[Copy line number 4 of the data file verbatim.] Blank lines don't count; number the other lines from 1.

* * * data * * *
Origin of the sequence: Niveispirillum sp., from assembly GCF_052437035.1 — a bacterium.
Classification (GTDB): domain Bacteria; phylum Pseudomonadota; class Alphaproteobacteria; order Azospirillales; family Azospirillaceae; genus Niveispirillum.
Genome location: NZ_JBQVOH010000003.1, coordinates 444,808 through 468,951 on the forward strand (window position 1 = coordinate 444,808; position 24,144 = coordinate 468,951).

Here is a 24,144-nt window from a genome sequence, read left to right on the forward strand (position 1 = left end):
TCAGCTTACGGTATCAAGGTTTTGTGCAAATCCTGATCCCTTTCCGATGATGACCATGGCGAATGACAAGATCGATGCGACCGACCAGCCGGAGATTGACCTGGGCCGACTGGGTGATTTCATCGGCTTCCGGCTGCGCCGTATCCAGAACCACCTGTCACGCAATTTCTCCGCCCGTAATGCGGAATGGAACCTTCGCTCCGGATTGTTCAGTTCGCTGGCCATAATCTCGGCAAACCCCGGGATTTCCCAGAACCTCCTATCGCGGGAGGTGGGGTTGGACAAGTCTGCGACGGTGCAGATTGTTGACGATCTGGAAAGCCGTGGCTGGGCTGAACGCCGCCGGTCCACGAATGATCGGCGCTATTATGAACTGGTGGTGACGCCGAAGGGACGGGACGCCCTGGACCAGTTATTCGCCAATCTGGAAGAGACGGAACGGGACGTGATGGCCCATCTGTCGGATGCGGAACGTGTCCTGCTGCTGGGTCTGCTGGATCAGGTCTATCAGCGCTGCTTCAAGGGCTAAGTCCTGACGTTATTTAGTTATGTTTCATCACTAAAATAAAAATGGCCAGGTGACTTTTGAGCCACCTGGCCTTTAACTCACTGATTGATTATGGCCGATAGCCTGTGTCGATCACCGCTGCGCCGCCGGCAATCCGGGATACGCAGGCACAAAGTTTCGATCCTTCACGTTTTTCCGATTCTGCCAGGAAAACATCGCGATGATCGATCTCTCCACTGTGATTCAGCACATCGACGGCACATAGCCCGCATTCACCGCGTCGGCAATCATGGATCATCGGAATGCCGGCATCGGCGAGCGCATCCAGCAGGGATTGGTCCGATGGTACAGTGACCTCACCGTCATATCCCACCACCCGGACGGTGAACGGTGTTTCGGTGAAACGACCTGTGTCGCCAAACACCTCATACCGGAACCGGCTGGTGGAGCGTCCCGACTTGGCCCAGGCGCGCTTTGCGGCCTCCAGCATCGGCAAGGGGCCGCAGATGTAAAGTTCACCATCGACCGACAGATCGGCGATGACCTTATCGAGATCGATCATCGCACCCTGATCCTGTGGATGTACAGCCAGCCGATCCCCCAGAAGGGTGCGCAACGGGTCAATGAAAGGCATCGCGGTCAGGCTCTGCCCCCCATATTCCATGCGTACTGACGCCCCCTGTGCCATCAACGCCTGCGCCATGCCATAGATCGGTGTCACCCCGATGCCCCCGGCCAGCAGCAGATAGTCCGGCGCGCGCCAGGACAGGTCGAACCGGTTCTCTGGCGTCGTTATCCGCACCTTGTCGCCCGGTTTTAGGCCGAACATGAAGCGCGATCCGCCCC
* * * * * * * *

Here is a 24,144-nt window from a genome sequence, read left to right on the forward strand (position 1 = left end):